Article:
It wouldn’t be shocking if the sequel to the second attempted reboot of a film franchise that started in the 1960’s was not any good. In fact, it may be expected. And while “Dawn of the Planet of the Apes”, the eighth film in the franchise and sequel to 2011’s “Rise of the Planet of the Apes”, is not a bad movie, it is a step down from its predecessor.
Featuring an entirely new human cast, and a new director, “Dawn” picks up 10 years after “Rise”, where a virus has wiped out almost all of mankind (or maybe it was eight years. The film never actually picks a timeline and sticks with it). When a group of human survivors, led by Jason Clarke, comes in contact with the apes, led by motion-capture Andy Serkis, it lights a powder keg that may just begin all-out war. Matt Reeves directs.
I enjoyed “Rise of the Planet of the Apes” because it wasn’t the Tim Burton mess, seemed to know the line to walk between cheesy and serious, and saved its action scene for an emotional climax. While the set pieces and direction in “Dawn” are an improvement over “Rises”, it seems the filmmakers forgot everything else that made the first film a surprise hit.
As with everything he does, Andy Serkis knocks his performance out of the park as Caesar, leader of the apes. Using motion capture, just like he did with King Kong and Gollum, Serkis’ every facial wrinkle and nostril flare are captured, and the man really does deserve an Oscar nomination for something because he has changed CGI in movies. When Caesar is not on screen, you feel his lack of presence, and when he is there he demands your attention.
The special effects are all outstanding and the creative team deserves all the props in the world. You truly believe that you are watching actual apes run around, and every battle scene features glorious explosions. The set pieces are also top notch; whether it is a barricaded ape village or an abandoned human construction site, you are immersed into the world.
Unfortunately, pretty on the surface is really all “Dawn” has to offer. Right from the opening scene, which featured the apes herding deer (or hunting them? Once again, the movie never explains half of what it introduces), I knew this wasn’t going to be the same as the first Apes movie.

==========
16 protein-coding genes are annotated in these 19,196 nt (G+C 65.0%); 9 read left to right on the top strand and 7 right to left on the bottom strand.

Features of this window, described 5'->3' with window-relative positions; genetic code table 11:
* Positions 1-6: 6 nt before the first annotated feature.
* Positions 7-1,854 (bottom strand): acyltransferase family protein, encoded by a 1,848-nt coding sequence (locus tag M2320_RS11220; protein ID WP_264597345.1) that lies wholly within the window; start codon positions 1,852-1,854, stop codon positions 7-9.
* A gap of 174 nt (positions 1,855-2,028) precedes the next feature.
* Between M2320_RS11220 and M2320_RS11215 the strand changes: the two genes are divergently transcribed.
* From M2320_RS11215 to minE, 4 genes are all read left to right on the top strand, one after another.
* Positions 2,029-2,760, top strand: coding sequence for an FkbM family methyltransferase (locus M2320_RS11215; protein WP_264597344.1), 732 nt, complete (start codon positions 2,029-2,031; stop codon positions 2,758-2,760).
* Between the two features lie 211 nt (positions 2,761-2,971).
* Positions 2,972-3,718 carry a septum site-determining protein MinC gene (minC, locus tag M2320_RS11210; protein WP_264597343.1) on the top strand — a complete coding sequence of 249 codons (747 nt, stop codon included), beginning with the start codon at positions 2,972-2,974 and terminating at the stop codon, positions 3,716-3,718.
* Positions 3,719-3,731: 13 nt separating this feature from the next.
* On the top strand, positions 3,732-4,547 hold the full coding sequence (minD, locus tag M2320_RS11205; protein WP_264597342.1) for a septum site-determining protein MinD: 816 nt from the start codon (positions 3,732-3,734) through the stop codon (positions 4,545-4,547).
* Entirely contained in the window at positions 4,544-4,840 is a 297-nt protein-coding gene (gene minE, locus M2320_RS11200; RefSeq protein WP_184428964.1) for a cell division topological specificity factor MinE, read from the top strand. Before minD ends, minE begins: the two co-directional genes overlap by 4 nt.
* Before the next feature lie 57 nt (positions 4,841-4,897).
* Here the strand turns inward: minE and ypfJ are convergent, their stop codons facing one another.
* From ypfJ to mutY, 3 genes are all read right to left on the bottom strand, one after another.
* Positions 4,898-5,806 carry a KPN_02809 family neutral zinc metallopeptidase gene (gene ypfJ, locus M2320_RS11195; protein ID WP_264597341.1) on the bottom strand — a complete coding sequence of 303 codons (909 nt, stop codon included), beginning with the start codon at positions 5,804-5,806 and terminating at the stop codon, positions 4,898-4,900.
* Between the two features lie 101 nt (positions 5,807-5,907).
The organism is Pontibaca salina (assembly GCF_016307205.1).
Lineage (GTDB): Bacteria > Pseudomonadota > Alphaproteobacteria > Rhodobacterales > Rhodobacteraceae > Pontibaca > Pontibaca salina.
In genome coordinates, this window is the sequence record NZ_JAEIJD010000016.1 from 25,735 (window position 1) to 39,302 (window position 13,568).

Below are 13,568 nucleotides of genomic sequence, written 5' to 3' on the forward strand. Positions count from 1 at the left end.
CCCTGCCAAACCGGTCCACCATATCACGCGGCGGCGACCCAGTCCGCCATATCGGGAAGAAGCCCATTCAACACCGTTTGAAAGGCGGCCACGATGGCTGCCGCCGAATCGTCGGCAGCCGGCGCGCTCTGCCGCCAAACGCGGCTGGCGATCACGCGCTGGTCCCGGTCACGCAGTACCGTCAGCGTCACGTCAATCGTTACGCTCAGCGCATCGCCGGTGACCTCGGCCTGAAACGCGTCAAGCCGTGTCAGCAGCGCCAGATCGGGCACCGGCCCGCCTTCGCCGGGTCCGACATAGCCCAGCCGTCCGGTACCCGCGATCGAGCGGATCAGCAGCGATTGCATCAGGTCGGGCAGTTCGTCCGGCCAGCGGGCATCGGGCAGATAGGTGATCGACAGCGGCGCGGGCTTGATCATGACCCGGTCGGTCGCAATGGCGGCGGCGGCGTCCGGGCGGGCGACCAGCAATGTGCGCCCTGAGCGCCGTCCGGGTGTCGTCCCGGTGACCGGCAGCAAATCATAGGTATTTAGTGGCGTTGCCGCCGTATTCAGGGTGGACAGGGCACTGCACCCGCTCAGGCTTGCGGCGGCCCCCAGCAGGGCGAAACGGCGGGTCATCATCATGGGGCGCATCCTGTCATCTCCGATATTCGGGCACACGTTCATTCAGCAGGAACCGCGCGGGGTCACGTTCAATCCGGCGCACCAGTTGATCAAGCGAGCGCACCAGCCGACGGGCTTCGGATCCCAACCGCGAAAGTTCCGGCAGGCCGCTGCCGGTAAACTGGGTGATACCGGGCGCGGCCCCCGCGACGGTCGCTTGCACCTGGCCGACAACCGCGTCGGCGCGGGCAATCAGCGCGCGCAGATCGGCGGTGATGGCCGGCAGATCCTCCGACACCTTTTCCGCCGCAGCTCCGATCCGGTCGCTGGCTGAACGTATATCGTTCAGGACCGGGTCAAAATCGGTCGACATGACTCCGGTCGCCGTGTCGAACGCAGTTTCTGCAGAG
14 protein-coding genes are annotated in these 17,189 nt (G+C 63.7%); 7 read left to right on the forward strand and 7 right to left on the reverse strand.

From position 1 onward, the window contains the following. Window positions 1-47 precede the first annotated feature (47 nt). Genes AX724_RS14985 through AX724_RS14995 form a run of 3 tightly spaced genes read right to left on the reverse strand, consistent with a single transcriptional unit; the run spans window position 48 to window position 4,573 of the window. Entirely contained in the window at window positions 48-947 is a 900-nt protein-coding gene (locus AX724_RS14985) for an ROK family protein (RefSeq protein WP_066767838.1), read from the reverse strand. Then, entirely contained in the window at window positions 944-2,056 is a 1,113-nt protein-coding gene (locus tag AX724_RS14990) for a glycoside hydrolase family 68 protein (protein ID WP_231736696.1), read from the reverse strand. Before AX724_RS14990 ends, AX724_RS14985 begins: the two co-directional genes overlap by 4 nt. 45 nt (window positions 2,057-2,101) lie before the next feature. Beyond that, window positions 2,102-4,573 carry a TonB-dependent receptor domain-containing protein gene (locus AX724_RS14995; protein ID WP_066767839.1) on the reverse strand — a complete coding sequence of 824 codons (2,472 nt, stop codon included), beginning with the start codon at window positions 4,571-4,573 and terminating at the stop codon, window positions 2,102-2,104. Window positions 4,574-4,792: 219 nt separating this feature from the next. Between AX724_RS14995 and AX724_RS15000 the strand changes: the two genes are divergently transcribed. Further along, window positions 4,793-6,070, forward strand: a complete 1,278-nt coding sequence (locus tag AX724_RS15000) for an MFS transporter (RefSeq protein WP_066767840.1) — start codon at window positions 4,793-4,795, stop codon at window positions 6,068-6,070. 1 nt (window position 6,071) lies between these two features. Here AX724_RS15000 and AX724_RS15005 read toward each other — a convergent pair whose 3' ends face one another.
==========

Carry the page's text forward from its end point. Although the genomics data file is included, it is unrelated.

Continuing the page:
First off, the whole thing seems familiar, and not just because it’s a sequel. Whether it is the surviving group finding sanctuary from “Walking Dead” or the encountering of seemingly hostile enemies from “Dances with Wolves”, we’ve seen everything in this film before.
The second thing the film gets wrong is its action scenes. “Rise” knew to hold its action until the climax, that way there is emotional buildup. “Dawn” forces its action scenes, or scene rather, and by the end of the film it seems like it was all pointless to the plot. (Leave pointless action scenes to Michael Bay, please)
The film wants to seem smart and satirical, with its messages of “war is bad” and “let’s all be friends”, but those are both themes most everyone can already agree on. I’m not paying to see a movie that features talking apes riding horses and shooting guns to get any sort of popular propaganda force fed to me.
Serkis is great, and Reeves’ direction and set pieces look fantastic, but the emotion and action, two of the attractions to a movie like this, fall short. There’s going to be a third film, the ending of this one is all but a trailer for it, and I hope the filmmakers can learn from their mistakes and create a solid trilogy (or however long they plan to milk this for), but as it stands now, “Dawn of the Planet of the Apes” is an alright film in a historic franchise.
Critics Rating: 6/10